Currency Exchange
Back to Main Blog

18th century Gualtieri Shells


The wonderful antique prints of shells for Gualtieri's Conchology were published in Florence in 1742. Groups of marine life were artistically arranged, with some shells standing on end and casting small shadows. The illustrations combined scientific observation with an aesthetic appreciation of display.

Most of the Gualtieri shell groups were engraved on copper by Italian artist-engraver, Abbot, Pietro Antonio Pazzi (1706-1766). The main draftsman for these engravings was Giuseppe Menabuoni (1708-1745). They proved to be so popular that they were republished in 1748 and 1760.

All three editions of Gualtieri Conchology were published uncoloured. While the page size varied very slightly between editions, and individual plate sizes also varied very slightly, the page size is around 45.5 x 32.5cm (18 x 12.3/4 inches), and the intaglio impression is around 37 x 24cm (14.5 x 9.5 inches). These beautiful engravings of Gualtieri Shells, particularly those with later hand-colour, are some of the most decorative natural history artwork. It is a pity they are so rare.

Niccolo Gualtieri (1688-1744) was a professor at the University of Pisa, and medical physician to Cosimo III, Grand Duke of Tuscany. The Duke was also an avid collector of shells, and gave Gualtieri shells from his own collection when he had more than one specimen of each.

Eminent zoologists, including Jean-Baptiste Lamarck (1744-1829), commended the system that Gualtieri devised for the classification of molluscs. Swedish botanist, physician and zoologist, Carl Linnaeus (1707-1778), who founded the modern system for classification of plants and other organisms using binomial nomenclature, used many of Gualtieri's shells in the 10th edition of his Systema Naturae when he described his own system of taxonomy.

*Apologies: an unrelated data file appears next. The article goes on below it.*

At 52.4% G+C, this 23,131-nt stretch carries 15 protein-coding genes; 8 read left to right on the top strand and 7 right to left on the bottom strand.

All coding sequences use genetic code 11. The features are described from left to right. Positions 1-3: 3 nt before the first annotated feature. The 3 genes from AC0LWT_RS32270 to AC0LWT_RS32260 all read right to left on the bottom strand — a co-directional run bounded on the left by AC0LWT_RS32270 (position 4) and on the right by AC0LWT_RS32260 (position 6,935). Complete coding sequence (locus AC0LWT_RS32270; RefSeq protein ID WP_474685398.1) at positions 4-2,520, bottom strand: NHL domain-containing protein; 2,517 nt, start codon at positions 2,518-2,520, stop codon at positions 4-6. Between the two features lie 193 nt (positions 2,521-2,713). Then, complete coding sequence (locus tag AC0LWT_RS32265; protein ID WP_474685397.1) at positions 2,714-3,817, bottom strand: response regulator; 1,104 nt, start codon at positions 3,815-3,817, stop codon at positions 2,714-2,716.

Such is the public fascination with shells, and so high was the respect for Niccoli Gualtieri's collection, that 700 of his collected specimens are housed today at the Museo Storia Naturale di Pisa (the Natural History Museum of Pisa), which is part of the University of Pisa, now located in Pisa Charterhouse, 10km from the city of Pisa in the municipality of Calci in Italy.

The grandest of these superbly decorative engravings look fantastic individually in large frames, and the exquisitely detailed groups of the smallest shells look really lovely - whether hanging individually or as a group. When we have been fortunate to have the coloured examples of Gualtieri's shells, they have usually not been available for very long.. so choose now while they are still available..  /Products/Antique-Prints/Marine-Life/Shells-Starfish-Crustaceans-Coral.asp         


Posted: 13/02/2018 10:50:45 AM by | with 0 comments

Blog search